As an example of this, get a flashlight with a narrow beam, shine it straight down.  Then from the same height shine it at an angle (the greater the angle the more pronounced the effect).  You can see that it appears brighter in the straight down configuration and that the beam is covering a smaller area.


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Offline Quantumcat

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Re: Question of the Week - Old Version
« Reply #79 on: 15/11/2003 08:39:34 »
Also, the part of the earth tilted toward the sun is closer, so the heat has dissapitated less by the time it gets there and it's warmer. There's longer days in summer because the part of the earth you're on gets a wider light spread (if you've ever seen a Geochrome [is that what they're called? I can't remember] then you'll know what I mean.)

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Offline NakedScientist

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Re: Question of the Week - Old Version
« Reply #80 on: 17/11/2003 17:57:07 »
Quantum - if you do want to discuss things related to QOTW then please feel free to start a new thread in a relevant section of the forum.

TNS

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Offline NakedScientist

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Re: Question of the Week - Old Version
« Reply #81 on: 17/11/2003 18:06:01 »
I think the issue of why we have seasons has been explained better than we could have done, so no further comment from us needed...

Anyway here is this week's QOTW (Question of the Week) :

"WHAT HAPPENS IF YOU LIGHT A MATCH INSIDE A SPACESHIP WHILST IT IS IN SPACE ?"

Have a go, below. Please remember that we love questions to come from you guys, so please put forward suggestions for future questions via this email address : qotw@thenakedscientists.com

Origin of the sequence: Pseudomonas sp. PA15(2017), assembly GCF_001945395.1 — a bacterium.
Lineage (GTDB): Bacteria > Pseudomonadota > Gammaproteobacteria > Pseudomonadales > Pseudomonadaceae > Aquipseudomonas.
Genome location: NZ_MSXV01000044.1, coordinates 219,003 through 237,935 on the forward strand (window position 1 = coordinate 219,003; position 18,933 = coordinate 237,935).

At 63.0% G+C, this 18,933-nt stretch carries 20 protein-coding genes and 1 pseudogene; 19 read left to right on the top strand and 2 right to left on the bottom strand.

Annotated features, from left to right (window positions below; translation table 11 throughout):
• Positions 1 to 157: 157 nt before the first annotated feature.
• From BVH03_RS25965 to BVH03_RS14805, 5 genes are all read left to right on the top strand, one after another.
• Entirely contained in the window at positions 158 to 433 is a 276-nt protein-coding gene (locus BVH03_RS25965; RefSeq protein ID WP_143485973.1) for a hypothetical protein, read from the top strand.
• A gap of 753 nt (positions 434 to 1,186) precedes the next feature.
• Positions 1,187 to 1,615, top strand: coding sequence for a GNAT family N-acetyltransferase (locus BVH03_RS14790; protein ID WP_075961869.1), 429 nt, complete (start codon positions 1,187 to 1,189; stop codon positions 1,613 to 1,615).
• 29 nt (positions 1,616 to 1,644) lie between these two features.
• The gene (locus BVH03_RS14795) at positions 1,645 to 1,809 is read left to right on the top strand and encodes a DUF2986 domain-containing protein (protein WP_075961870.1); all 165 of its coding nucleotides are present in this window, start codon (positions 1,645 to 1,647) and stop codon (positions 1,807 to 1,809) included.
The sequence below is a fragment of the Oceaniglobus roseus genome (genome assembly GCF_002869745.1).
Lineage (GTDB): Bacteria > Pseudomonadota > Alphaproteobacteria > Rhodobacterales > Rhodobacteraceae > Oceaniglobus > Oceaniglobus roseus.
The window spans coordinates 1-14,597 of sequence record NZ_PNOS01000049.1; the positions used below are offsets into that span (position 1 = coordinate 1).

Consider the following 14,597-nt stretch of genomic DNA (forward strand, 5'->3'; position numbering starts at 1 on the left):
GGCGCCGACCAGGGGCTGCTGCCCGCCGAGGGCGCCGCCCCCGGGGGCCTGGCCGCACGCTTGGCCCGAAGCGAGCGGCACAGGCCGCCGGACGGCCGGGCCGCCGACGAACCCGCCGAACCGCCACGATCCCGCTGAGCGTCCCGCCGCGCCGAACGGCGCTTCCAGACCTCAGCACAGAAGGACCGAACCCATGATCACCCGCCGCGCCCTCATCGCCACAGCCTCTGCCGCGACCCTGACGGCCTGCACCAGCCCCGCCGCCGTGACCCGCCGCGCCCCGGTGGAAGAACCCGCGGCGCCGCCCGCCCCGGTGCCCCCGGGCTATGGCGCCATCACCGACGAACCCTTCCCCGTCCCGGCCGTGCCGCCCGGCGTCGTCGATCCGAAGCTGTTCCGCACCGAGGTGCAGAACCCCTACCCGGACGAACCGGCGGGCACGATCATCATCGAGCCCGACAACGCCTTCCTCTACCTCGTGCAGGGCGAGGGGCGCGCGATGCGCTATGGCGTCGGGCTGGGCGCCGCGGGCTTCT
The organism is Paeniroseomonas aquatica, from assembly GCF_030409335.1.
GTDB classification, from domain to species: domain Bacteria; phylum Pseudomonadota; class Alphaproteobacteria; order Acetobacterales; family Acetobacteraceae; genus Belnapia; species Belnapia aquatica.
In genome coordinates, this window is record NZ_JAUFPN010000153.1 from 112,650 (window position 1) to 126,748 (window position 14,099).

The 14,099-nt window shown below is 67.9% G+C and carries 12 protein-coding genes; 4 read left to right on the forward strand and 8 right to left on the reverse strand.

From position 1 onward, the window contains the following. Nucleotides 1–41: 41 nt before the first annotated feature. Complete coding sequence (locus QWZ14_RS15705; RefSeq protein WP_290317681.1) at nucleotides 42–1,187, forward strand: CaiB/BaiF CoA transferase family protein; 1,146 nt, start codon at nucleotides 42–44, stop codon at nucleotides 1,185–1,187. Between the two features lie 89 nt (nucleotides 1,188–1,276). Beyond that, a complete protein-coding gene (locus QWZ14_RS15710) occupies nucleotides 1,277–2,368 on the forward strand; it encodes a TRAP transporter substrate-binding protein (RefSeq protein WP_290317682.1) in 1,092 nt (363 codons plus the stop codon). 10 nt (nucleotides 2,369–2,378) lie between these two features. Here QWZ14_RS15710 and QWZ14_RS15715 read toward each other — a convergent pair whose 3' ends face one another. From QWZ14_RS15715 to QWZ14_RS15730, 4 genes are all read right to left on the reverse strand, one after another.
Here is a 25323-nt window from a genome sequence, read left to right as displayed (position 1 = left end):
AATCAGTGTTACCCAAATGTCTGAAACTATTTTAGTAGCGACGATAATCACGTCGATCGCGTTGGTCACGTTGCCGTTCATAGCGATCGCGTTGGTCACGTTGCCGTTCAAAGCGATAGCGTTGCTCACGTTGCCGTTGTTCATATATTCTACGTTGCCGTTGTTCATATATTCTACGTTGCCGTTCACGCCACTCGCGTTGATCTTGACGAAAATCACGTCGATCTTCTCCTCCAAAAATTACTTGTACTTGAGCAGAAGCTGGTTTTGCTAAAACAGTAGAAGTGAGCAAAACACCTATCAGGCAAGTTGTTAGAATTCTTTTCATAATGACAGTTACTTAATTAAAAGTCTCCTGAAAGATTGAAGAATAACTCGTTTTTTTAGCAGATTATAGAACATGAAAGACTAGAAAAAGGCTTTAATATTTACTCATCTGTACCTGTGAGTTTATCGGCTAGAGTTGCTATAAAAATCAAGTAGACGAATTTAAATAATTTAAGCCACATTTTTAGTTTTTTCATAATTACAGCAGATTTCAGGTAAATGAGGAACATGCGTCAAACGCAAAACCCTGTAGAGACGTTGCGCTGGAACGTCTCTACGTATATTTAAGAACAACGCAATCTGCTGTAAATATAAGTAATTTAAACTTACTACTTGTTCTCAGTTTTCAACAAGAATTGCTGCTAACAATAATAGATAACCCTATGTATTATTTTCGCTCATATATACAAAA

TNS
« Last Edit: 17/11/2003 18:07:18 by NakedScientist »

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Offline Ians Daddy

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Re: Question of the Week - Old Version
« Reply #82 on: 17/11/2003 19:01:16 »
KABOOM!!!
 

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Offline Quantumcat

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Re: Question of the Week - Old Version
« Reply #83 on: 18/11/2003 08:02:45 »
I remember learning about flames in low gravity, I can't remember completely. It looks like a demi sphere, and it's a different colour.

I have a theory of how flames work, but no one has ever told me the real way they work. Perhaps you guys can tell me. My theory is that the heat gives the atoms energy to leap off the wood, they emit light as they go then fall back to earth as ash. Different atoms jump different heights, atoms that emit blue light don't jump as high as atoms that emit yellow light (carbon right?) but they jump higher than green light-emitting atoms. Sparks are lumps of atoms who couldn't prise themselves apart but emit light all together all the same. Because they're larger they get to jump higher than other atoms of the same kind that aren't sparks, because the breeze catches them. Coals glow because the heat has constricted them, they are too big to be carried up by the breeze and the atoms can't jump off them, so the atoms just emit their light without moving. There is considerably less matter when the fire is done because a lot of it was changed by a chemical equation into heat (I learned that at school, didn't make it up lol) the ash is all the light-emitting atoms and the chunks of black stuff were the coals. If anyone knows how it really works I would like to know. Thanks.